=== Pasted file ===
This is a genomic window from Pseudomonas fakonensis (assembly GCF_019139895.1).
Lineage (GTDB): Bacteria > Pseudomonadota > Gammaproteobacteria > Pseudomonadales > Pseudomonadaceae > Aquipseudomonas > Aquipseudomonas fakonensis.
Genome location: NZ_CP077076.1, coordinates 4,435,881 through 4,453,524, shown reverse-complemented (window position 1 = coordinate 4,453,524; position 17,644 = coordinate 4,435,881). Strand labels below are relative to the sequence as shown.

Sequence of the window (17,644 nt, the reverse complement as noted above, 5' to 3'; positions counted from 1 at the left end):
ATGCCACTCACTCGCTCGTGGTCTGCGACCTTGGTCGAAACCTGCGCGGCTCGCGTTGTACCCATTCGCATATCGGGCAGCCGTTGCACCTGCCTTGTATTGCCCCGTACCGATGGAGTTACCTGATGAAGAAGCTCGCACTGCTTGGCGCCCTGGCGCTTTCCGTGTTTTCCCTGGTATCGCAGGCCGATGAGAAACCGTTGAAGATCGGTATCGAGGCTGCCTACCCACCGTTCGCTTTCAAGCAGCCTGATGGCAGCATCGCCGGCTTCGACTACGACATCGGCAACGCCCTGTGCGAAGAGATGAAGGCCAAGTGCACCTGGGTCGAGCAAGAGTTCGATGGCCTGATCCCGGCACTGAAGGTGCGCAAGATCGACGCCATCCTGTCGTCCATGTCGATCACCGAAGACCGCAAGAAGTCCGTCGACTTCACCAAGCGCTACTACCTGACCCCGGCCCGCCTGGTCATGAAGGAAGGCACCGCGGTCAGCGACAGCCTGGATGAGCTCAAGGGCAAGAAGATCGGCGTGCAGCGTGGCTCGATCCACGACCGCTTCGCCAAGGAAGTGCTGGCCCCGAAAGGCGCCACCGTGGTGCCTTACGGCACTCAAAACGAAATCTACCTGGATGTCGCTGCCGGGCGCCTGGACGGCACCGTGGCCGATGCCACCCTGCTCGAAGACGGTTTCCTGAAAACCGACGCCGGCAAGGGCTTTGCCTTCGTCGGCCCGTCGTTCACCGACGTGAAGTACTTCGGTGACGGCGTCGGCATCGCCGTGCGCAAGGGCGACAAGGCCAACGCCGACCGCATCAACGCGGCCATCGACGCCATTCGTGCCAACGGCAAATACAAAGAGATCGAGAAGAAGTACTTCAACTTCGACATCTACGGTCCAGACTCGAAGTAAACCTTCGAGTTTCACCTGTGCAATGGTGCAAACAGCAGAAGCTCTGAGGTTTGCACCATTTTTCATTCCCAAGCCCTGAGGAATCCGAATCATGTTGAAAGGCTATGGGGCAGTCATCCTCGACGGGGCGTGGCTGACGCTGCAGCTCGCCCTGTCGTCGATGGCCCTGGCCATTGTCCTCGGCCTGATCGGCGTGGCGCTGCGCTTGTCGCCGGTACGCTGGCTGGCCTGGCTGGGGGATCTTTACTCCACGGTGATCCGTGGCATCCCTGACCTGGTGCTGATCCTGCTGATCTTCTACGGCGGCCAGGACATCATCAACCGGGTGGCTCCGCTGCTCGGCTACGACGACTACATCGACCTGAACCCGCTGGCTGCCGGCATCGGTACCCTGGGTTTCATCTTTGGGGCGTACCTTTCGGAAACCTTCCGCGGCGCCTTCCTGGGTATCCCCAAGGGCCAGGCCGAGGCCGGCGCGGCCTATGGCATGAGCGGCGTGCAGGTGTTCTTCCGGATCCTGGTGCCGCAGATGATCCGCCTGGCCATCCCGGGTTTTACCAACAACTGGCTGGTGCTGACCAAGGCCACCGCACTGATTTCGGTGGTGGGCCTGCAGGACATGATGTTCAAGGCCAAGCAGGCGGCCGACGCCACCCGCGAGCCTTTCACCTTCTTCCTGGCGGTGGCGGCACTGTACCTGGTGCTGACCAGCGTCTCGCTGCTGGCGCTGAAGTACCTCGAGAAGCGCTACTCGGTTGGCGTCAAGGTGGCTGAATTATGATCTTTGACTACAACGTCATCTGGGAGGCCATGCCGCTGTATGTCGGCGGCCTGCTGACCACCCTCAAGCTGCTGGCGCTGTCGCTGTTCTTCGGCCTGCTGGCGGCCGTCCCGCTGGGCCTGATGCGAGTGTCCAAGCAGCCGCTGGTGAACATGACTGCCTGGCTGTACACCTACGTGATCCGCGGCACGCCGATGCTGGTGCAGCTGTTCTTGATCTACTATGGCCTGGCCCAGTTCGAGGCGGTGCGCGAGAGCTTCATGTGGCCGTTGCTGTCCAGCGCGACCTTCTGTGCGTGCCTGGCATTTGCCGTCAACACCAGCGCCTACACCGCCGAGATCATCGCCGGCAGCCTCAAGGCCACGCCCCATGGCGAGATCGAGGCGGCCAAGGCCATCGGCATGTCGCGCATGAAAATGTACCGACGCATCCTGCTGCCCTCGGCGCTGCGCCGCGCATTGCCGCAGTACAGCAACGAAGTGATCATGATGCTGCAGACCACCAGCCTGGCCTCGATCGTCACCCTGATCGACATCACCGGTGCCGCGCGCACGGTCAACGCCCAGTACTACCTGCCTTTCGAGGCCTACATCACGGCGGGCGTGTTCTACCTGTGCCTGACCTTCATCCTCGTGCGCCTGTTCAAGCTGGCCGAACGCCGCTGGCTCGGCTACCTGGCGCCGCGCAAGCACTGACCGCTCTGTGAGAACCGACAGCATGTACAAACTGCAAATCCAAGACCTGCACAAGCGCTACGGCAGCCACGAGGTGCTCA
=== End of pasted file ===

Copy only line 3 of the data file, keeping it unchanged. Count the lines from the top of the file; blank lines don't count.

Genome location: NZ_CP077076.1, coordinates 4,435,881 through 4,453,524, shown reverse-complemented (window position 1 = coordinate 4,453,524; position 17,644 = coordinate 4,435,881). Strand labels below are relative to the sequence as shown.